The Hong Kong’s government will be relaxing restrictions on public gatherings and allowing gyms, cinemas, beauty parlors and others to re-open tomorrow (8 May).
As of yesterday (6 May), Hong Kong recorded no new cases of Covid-19. It was the 17th day in a row of no locally transmitted cases, with only a handful of imported infections over that period taking the city’s total to 1,040, with only 4 related deaths.
The easing of social-distancing rules also paves the way for bigger weddings and larger public gatherings.
Eight types of business, including amusement arcades, cinemas, gyms, beauty and massage parlors, and mahjong premises, could resume business in Hong Kong from tomorrow (8 May) onward, subject to conditions.
Bars can begin serving too, as long as they operate at half capacity. For weddings, 50 people can now be present, as opposed to 20 previously. Hong Kong’s 2,500 listed companies can hold shareholder meetings on public premises, capped at 50 people, with food and drink banned.
“We hope life can return to normal gradually with these venues reopening in stages, but some will reopen in the next phase after further consideration,” Secretary for Food and Health Sophia Chan Siu-chee told a radio programme.
The re-opening of some of the businesses in Hong Kong was announced on Tuesday (5 May) by Chief Executive Carrie Lam, who was previously ridiculed by Singapore’s Trade and Industry Minister Chan Chun Sing in Feb for wearing a mask to a press conference.
In a leaked audio, Chan told some Singaporean business people that if everyone in the Singapore government wore a mask to attend press conferences like what Ms Lam did, it would stoke panic among the public and Singapore’s hospital system “would have broken down” (‘Will Chan apologise to HK’s leaders for insulting them for wearing masks now that Singapore “u-turns” on mask usage?‘).
Singapore’s COVID-19 cases surge past 20,000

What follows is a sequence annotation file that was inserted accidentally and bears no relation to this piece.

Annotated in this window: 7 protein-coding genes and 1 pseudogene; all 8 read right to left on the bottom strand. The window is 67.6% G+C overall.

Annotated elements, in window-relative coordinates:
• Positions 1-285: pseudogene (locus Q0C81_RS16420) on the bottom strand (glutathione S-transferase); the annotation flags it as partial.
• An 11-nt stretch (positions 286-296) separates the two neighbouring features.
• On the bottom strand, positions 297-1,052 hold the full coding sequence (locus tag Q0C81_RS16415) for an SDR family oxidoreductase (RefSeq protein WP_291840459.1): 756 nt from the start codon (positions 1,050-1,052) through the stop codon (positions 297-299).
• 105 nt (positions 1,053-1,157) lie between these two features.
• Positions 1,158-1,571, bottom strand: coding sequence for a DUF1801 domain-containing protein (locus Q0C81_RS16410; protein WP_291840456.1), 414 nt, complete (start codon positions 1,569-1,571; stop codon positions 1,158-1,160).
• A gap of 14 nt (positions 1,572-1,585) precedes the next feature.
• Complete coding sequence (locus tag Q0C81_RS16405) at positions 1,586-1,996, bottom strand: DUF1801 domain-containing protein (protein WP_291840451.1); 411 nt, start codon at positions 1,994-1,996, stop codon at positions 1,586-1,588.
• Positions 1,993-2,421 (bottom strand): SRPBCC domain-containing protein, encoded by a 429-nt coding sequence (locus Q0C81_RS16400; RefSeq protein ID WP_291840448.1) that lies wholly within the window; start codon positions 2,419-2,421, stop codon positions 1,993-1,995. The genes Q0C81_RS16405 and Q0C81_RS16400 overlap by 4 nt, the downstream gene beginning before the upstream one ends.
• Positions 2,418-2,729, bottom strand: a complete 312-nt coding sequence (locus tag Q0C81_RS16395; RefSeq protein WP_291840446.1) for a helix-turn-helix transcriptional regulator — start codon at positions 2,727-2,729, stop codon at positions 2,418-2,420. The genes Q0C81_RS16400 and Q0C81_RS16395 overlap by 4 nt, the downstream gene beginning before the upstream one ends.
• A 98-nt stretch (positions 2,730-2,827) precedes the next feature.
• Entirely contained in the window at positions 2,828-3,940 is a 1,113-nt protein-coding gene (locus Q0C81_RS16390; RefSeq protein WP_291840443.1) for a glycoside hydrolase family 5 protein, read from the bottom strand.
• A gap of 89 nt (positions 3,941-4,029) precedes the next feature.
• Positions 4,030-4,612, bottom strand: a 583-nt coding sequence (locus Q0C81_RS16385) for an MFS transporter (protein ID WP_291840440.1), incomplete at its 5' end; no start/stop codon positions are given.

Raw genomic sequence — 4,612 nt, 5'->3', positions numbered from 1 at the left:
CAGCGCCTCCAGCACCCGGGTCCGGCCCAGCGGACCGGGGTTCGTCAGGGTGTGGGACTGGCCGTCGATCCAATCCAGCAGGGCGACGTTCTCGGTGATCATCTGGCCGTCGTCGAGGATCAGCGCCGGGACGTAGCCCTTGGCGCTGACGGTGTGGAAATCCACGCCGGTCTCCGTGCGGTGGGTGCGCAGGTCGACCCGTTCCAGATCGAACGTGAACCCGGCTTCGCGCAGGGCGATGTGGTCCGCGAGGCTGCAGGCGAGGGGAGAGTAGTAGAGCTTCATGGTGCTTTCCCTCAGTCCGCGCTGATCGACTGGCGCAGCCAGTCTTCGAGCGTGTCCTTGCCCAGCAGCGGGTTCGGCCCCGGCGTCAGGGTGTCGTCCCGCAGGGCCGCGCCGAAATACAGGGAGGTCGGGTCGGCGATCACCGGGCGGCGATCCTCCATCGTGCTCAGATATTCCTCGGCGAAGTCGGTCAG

Meanwhile, Singapore under the 4G leadership of Chan and his colleagues reported 788 new COVID-19 cases as of noon yesterday, taking the country’s total to 20,198 (‘Singapore’s COVID-19 cases rise past 20,000 with 788 new infections; 2 more deaths‘, 6 May).
The Ministry of Health (MOH) also reported two more deaths, both Singaporeans. One of them was a 73-year-old man linked to the Mustafa shopping mall cluster. Singapore’s total death toll from the disease now stood at 20.
Of the 788 new cases, 759 were migrant workers residing in dormitories and 16 residing outside dormitories, while 13 were in the community. Seven additional new clusters were also found.
Among the 13 community cases was a 64-year-old Singaporean woman who was a patient at St Luke’s Hospital. The hospital said she had no symptoms but was tested as part of the hospital’s precautionary measures. She has been transferred to the National Centre for Infectious Diseases (NCID).
“The affected ward has undergone deep cleansing and disinfection. Testing of patients and staff working in the ward have started,” said St Luke’s Hospital.
As of yesterday, 1,462 confirmed cases are still in hospital while a total of 17,082 have been housed at community facilities to free up hospital spaces.
Unlike Hong Kong, Singapore heavily relies on migrant workers to run its economy. At the moment, Singapore has close to 300,000 workers who live in either purpose-built or factory-converted dormitories. Non-profit organizations like TWC2 has criticised the Singapore government for allowing the workers to live in poor conditions found in some of the dormitories and raised alarms in February about potential outbreaks within the dormitories.